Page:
CDC Warns Americans Against Travel to Canada, Even if They’re Vaccinated


Right now, Canada is in the throes of a third COVID-19 wave and is reportedly on track to outpace the U.S. in terms of its rate of new infections relative to the overall population. Worse yet, the country is seeing significant outbreaks of dangerous coronavirus strains that are more transmissible than the original virus and potentially even vaccine-resistant.

The trend is so worrisome that U.S. Centers for Disease Control and Prevention (CDC) has updated Canada’s travel advisory (a Level Four—the highest possible risk category) to include a warning that even fully vaccinated Americans should not risk venturing north of the U.S. border. The change was made on the same day that the CDC released new travel guidelines for vaccinated Americans in which the agency said that those who are fully vaccinated can safely move about the country.

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Coronaviruses are a large family of viruses that are common in many different species of animals, including camels, cattle, cats, and bats.

“Because of the current situation in Canada, even fully vaccinated travelers may be at risk for getting and spreading COVID-19 variants and should avoid all travel to Canada,” the website now reads. “If you must travel to Canada, get fully vaccinated before travel. All travelers should wear a mask, stay 6 feet from others, avoid crowds, and wash their hands.”

For a full year now, the Great White North has kept its case counts comparatively low while the health crisis in the U.S. continued to escalate. So, what happened?

Firstly, the pandemic situation in America is finally improving, thanks to a massive nationwide vaccination campaign and the government’s having secured an ample supply of the COVID-19 vaccine, while our northern neighbor’s vaccination efforts have trailed behind those of many other nations.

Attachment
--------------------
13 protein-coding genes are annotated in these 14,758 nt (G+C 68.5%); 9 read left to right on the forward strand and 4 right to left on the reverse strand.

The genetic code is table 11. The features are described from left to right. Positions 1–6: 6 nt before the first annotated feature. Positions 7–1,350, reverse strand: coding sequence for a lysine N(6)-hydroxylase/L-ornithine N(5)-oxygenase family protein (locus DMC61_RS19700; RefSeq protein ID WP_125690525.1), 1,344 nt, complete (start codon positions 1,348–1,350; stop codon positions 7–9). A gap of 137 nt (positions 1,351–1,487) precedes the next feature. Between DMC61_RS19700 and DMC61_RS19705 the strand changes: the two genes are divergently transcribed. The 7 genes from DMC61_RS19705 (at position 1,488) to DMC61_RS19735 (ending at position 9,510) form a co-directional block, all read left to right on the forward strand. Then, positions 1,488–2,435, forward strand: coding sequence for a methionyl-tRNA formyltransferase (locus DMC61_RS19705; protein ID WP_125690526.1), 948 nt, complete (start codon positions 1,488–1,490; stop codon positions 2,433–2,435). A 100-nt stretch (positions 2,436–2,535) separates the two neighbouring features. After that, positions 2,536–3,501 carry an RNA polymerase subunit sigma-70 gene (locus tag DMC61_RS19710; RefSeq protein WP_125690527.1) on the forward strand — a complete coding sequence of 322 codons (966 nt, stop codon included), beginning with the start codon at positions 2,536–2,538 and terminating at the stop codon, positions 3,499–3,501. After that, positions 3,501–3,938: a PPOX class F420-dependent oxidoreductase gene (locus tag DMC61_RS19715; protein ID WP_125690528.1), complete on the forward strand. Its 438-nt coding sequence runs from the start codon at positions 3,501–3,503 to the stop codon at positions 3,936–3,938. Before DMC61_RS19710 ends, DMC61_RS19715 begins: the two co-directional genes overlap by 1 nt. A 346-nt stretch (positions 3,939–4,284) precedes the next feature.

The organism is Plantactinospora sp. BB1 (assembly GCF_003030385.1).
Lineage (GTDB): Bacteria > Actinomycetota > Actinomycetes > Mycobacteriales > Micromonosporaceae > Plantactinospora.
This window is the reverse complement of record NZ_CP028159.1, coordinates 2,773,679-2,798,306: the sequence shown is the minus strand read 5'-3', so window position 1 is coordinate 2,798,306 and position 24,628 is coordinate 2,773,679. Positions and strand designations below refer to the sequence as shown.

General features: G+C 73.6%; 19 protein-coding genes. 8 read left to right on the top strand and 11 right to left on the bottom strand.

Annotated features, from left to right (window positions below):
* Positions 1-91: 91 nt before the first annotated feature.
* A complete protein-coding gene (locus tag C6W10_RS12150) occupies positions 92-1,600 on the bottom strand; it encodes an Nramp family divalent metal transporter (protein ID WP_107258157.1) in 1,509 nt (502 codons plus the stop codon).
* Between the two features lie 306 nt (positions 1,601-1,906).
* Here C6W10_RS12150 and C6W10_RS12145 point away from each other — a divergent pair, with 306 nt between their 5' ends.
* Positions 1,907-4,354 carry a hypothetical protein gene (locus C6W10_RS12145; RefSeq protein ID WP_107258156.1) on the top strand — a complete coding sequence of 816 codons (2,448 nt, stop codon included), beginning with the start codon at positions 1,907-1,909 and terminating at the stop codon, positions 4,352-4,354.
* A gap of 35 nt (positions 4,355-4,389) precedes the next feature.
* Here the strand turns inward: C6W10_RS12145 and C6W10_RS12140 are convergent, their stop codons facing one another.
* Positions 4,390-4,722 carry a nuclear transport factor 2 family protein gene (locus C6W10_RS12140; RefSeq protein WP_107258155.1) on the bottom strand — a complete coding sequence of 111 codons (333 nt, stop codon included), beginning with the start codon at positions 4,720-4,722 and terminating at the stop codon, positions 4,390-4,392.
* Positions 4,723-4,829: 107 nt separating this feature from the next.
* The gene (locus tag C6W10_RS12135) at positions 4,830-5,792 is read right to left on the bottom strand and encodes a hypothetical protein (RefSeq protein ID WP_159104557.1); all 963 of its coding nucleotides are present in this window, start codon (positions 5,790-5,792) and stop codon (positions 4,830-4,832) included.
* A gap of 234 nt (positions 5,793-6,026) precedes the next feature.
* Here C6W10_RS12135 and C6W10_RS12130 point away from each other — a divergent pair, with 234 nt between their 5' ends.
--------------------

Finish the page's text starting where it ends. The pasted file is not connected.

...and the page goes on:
The U.S. has thus far managed to get roughly 19 percent of its population fully vaccinated, while Canada can say the same of only about two percent of its population. The National Post reported that, as of April 6, roughly one-third of Americans had received at least the first shot of a COVID-19 vaccine, while only 16 percent of Canadians had gotten at least one dose.


Young woman getting vaccinated against COVID-19.
Young woman getting vaccinated against COVID-19. (photo via iStock/Getty Images E+/Geber86)

Johns Hopkins University’s dataset this week revealed that the U.S. was seeing about 196 new COVID-19 cases per one million people per day, while in Canada about 180 new cases per million people were being added daily (based on a seven-day rolling average). Noel Gibney, a professor emeritus in the faculty of medicine at the University of Alberta, said that it’s almost certain that Canada will surpass the U.S. in terms of community spread in the next few days.

The infiltration of more contagious, and possibly even more deadly, viral variants is being blamed for causing Canada’s third COVID-19 wave. According to a Vice report, Canada is one of the world’s only countries to be battling significant outbreaks of three different variants at the same time.

In Alberta, experts believe that the B.1.1.7 U.K. variant has almost entirely replaced the original COVID-19 strain. The P1 variant that emerged in Brazil—which has reinfected people who have previously contracted and recovered from COVID-19 and may be vaccine-resistant—is also spreading in Canada, as is the B1351 variant that first came from South Africa.

Just as Americans are being warned to stay away, Canada’s health officials are also beseeching Canadians to avoid nonessential travel within the country; although experts are saying that tighter travel restrictions may not be enough at this point to contain the spread of the highly transmissible variants.

Ashleigh Tuite, an infectious disease epidemiologist and assistant professor at the University of Toronto’s Dalla Lana School of Public Health, remarked on the variants’ prevalence within Ontario, “It’s incredibly widespread, so I think there’s merit in restricting movement between areas…But as a way to control the spread of variants? That ship has likely already sailed.”





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